We are then given a rich, concentrated summary of the teaching of Jesus. ‘Unless a grain of wheat falls into the earth and dies it remains just a single grain, but if it dies it bears much fruit.’ ‘Those who love their life lose it, and those who hate their life in this world keep it for eternal life.’ ‘Whoever serves me must follow me and where I am my servant will be also and the Father will honour.’

The seed about which he had spoken in the parables, which sown in the earth bears fruit, the word of teaching, the word of wisdom, is now to become him, he himself, Jesus, sown in the earth, to become the fruit-bearing one, the bread of life which is his teaching is to be complemented, to be supplemented, by the living bread which he is to become, the word sown in the earth, the word who is to bring life, eternal life to the world.

This rich concentrated summary continues because it seems as if here in this short passage we find echoes of the baptism of Jesus, of the transfiguration of Jesus, of the agony in the garden, none of which is recounted in any detail by John and yet all of them here in this one short moment, the heart of these moments in the life of Jesus is here, where he is revealed as the servant, the chosen one, the beloved, the only son from the Father, the one who is to give life from the Father.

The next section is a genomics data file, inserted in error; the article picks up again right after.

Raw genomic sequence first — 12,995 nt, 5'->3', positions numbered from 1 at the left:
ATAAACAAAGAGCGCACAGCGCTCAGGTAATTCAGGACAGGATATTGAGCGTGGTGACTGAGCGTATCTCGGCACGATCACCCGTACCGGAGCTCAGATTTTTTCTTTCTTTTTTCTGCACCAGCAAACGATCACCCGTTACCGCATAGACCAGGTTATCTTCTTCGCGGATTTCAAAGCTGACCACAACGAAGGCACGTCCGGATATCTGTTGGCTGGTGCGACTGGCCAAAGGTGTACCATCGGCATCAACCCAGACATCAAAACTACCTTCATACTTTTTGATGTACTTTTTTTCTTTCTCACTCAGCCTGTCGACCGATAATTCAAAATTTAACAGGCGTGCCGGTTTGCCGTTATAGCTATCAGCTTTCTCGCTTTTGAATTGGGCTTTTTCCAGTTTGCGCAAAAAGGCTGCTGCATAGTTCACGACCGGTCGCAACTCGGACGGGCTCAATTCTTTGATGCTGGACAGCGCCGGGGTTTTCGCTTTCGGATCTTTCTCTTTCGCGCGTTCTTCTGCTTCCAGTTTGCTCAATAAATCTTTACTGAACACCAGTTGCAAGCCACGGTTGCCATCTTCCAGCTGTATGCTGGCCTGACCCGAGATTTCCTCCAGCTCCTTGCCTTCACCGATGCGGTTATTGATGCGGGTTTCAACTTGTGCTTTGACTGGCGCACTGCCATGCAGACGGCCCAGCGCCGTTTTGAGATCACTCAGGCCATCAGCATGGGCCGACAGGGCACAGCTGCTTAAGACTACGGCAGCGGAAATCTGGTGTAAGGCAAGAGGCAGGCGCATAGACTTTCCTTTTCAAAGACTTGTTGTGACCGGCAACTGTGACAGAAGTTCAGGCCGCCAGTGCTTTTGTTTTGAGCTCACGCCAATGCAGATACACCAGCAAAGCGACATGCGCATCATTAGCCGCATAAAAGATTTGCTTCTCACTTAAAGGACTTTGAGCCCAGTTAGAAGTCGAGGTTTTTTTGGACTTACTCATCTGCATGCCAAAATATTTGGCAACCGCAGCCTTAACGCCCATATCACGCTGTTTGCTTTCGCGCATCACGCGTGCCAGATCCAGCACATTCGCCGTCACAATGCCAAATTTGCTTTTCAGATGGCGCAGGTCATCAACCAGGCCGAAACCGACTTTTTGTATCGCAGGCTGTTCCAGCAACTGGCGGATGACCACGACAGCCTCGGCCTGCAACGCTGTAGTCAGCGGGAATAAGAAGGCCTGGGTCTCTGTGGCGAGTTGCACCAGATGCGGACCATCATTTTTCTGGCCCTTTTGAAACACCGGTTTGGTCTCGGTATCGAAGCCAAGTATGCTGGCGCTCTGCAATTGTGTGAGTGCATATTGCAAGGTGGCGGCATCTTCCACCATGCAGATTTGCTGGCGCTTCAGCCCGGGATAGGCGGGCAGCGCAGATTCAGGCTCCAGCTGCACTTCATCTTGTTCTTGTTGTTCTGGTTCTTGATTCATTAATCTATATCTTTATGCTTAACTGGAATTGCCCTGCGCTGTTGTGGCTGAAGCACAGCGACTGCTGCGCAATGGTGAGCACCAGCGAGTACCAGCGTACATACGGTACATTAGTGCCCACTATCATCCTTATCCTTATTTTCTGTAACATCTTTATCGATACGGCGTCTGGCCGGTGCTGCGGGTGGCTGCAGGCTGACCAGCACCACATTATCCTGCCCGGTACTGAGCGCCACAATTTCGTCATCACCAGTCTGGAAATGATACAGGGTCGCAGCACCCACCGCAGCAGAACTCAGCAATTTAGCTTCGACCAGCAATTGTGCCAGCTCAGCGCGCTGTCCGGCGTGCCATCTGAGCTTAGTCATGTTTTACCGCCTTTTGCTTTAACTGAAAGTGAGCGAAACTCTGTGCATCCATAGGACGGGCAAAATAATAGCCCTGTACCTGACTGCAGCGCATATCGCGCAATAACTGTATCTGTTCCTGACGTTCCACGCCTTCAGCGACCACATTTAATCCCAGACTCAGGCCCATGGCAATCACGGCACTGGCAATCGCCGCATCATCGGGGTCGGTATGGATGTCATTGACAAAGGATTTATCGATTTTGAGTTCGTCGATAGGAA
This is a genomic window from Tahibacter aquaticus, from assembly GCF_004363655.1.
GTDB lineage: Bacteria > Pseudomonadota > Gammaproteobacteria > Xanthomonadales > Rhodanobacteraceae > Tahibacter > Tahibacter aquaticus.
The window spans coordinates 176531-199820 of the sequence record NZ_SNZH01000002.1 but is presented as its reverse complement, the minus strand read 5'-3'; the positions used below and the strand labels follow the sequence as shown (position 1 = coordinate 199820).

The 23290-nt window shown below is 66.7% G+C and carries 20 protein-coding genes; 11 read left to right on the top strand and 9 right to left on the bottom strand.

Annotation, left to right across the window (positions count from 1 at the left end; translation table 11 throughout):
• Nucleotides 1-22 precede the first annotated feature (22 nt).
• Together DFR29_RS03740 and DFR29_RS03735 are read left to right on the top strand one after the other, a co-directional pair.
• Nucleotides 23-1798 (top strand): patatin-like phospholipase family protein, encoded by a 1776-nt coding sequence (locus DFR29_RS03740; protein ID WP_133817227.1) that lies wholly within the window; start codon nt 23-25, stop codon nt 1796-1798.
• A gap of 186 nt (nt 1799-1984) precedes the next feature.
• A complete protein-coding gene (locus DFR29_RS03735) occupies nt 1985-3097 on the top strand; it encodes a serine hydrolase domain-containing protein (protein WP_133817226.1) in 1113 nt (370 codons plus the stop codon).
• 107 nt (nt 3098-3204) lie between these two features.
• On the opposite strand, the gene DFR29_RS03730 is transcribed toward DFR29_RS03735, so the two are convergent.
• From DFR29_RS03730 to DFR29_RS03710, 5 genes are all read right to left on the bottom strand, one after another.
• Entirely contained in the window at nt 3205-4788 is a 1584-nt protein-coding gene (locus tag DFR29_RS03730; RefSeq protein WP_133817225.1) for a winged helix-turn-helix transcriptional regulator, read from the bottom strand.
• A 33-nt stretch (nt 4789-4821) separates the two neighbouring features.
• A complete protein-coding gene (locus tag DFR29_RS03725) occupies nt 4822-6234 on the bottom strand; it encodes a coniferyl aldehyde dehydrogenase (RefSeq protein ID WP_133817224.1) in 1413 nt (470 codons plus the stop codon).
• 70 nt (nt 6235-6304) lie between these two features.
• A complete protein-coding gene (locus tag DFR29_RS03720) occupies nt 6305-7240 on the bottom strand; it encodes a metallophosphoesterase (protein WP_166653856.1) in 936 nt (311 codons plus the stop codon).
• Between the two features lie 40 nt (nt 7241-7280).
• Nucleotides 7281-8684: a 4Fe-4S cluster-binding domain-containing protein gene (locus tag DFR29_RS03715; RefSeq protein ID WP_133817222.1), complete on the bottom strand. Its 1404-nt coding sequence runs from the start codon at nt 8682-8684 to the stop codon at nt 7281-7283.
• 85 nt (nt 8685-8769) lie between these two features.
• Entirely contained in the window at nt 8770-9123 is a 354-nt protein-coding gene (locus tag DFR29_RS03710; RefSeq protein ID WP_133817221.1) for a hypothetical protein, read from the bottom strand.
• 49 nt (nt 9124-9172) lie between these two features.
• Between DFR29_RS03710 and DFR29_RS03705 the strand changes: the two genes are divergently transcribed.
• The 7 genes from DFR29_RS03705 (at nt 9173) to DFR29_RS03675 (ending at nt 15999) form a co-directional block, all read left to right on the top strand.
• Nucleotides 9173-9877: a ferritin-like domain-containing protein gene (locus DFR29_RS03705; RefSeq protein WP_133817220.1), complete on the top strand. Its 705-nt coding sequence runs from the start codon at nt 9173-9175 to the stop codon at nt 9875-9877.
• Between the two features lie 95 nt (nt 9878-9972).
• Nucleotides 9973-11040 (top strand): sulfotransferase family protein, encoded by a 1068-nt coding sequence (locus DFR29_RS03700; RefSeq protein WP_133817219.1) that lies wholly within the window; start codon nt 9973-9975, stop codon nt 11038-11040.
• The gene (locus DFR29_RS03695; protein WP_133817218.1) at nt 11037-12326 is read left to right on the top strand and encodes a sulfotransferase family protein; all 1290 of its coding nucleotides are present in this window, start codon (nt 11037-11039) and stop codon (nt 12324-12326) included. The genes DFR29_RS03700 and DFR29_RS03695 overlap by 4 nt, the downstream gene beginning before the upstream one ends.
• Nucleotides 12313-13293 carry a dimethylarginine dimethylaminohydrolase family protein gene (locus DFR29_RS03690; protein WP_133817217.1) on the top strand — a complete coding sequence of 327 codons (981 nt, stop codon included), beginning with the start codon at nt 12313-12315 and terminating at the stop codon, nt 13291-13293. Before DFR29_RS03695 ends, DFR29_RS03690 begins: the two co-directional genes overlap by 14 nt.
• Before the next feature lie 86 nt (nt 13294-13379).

The one who saves his life loses it, the one who loses his life in service and in love keeps it for the eternal life. This teaching is given flesh in the way followed by Jesus, our saviour and our champion. He is the one who loses his life in service and in love, he is the one who keeps that life for eternal life, the one who becomes the source for us of eternal life.

So in this moment, this turning point in the gospel, we are given a glimpse beforehand of our champion ‘lifted up’, the warrior God come to engage the powers of evil and of death. And the hour of that engagement has arrived. The one in whose dying the world is judged. The one in whose dying the ruler of this world is driven out. The one in whose dying God’s glory is revealed. The one whose dying bears much fruit drawing all, men and women, to himself and so to the Father.

You can listen to this homily being preached here

Saturday, 17 March 2018

17 March - Ireland's Noble Sinner

Like Father Christmas dressed in green, Saint Patrick has become the focus of many myths and legends. What we can be sure of, however, are two texts composed by Patrick, a bishop from Britain who preached the gospel in Ireland in the 5th century.

Patrick’s Confession is a defence of his life and work. His Letter to the Soldiers of Coroticus protests at the scandalous attack of a Welsh king on a community of Christians and shows his passion for the people with whom he had come to identify himself. These documents are marked on the one hand by anxiety as Patrick acknowledges his weakness in the face of life’s difficulties and on the other hand by a strong and enduring trust in God’s care.